Lakeside Students Protest For Gun Reform in Second Walkout

Lines of assorted school t-shirts hang stretched from one end of the Lakeside Fine Arts Building (FAB) ceiling to the other end, visible from outside through the large glass windows. Each of the 200 shirts represent one U.S. school shooting victim since the Columbine massacre 19 years ago. On April 20th, the scene was visible from where hundreds of Lakeside students gathered outside of the FAB as participants in the second National School Walkout.

Unlike the first, this walkout focused on gun reform. “It’s a protest against how when there’s a fire drill people’s brains automatically go to is this a school shooter that is trying to get us all in the same place,” said sophomore Natalie Stembel, referencing how the Columbine shooters pulled the fire alarm to get students and teachers out of classrooms. “It is protesting against not knowing whether or not you will make it home that night.” Once again, Lakeside students handled the organization and operations of the demonstration. Stembel and senior Sawyer Wolf oversaw all of the moving parts and the scheduling of the walkout. Freshman Leah Weiss coordinated with the press who covered the walkout. Juniors Reagan Conn and Hope Davis coordinated the Voter Registration and Civic Engagement booth.

Unlike the 17 minute long tribute on March 14th, the second walkout lasted for 5 hours. The first half of the walkout comprised of student, politician, and activist speeches. Sophomore Najah Alkaweel spoke about how people of color are disproportionately affected by gun violence. Senior Stahr Stembel presented a spoken word poem written by senior Victoria Smith, who expressed how students feel unsafe in schools. Weiss read a letter she wrote to her parents the day after the Parkland school shooting happened. Davis read a poem entitled “Thoughts and Prayers” chronicling what she would want people to do if she becomes victim of a school shooting.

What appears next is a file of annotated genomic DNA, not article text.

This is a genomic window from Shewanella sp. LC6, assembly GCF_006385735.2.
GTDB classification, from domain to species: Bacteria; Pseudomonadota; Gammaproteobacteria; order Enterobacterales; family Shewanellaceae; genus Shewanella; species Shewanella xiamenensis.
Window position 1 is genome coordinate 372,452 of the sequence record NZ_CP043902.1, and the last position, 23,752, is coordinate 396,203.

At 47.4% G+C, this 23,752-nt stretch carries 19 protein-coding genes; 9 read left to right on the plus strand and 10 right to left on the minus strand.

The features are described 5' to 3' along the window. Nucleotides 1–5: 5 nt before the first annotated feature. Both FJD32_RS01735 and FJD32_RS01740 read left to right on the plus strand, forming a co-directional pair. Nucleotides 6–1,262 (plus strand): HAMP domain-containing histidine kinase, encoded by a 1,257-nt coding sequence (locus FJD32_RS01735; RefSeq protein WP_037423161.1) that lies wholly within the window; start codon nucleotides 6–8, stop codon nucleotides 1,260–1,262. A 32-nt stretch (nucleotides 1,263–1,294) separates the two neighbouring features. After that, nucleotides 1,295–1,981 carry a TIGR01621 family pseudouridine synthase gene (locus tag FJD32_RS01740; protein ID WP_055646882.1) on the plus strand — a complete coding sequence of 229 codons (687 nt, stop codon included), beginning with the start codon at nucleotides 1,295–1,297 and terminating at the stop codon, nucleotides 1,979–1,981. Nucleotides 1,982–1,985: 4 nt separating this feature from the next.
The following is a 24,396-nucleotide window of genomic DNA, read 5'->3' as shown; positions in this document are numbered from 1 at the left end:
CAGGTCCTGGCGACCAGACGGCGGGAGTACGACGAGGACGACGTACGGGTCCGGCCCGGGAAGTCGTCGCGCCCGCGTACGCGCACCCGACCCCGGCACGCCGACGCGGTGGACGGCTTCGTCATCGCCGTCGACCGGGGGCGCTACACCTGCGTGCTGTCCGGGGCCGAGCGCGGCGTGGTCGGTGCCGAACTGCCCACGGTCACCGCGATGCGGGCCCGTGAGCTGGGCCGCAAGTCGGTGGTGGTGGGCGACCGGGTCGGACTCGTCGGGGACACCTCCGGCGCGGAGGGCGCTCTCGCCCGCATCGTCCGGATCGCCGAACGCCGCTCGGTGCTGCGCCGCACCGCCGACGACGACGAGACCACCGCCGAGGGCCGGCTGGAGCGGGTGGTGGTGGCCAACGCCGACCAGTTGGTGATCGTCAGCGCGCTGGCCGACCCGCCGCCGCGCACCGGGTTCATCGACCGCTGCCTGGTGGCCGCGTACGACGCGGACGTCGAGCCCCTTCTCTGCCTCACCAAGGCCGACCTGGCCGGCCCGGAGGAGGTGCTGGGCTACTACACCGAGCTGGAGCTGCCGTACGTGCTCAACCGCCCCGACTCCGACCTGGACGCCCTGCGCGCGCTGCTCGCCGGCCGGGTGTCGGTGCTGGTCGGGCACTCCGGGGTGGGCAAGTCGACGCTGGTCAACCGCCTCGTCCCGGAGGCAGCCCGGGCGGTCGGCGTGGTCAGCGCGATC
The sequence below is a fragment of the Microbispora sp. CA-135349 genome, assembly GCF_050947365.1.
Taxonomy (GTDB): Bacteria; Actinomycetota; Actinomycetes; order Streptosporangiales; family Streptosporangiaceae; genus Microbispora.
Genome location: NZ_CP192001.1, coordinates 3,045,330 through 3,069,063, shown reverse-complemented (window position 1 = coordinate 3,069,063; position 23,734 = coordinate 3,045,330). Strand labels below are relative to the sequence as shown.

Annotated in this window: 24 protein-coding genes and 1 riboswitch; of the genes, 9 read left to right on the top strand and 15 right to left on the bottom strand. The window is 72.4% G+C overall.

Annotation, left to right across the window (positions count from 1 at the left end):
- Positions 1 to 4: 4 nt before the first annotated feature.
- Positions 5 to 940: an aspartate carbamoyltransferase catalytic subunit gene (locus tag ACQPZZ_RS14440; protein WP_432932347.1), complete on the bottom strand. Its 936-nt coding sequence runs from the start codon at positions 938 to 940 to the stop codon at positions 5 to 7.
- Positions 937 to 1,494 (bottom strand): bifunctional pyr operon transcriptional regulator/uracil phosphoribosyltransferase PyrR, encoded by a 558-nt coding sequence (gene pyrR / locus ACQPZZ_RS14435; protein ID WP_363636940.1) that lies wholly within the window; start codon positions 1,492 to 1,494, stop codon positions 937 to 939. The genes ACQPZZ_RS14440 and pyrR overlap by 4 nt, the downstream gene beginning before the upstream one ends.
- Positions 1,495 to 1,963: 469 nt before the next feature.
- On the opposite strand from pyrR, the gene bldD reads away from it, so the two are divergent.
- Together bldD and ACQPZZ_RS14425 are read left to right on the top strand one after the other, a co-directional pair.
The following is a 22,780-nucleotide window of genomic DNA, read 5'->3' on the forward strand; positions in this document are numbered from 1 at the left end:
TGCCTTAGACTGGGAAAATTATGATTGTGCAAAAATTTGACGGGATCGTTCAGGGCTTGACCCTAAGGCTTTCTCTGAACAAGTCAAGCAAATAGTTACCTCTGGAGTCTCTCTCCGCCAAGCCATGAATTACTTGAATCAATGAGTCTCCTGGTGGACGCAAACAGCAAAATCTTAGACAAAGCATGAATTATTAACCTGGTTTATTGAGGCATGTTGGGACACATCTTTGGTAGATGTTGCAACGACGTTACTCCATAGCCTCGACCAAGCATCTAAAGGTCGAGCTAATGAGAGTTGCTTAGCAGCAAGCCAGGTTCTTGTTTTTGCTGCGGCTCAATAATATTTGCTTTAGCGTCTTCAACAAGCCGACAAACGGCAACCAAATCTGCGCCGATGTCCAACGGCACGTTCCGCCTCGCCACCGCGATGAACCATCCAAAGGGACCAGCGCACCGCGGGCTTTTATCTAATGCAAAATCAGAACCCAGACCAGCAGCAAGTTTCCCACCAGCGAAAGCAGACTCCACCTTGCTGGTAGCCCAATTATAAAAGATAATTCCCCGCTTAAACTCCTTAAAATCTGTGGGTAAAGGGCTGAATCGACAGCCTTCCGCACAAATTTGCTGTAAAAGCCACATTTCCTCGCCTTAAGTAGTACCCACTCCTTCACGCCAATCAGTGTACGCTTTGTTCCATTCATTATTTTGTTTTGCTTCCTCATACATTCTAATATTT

Speeches took less time than expected so there was a bit of confusion when transitioning from the front of the school to the football fields where stations were set up for students to have meaningful conversations concerning bipartisan solutions to gun reform, mental health, and school safety. “Gun violence is not good,” said freshman Nicky Turk during a discussion about gun reform in America. “Guns are able to kill people. Duh. That’s why I’m here today.


Controversial Conversation: Sophomore Angelo Ragan leads a discussion about gun reform and gun violence during the second half of the walkout. Amores led multiple discussions throughout the course of the walkout asking fellow students how police brutality affects them and how they can feel safer.

Photo by: Leila Baniassad


Julienne de Vastey contributed reporting to this article.

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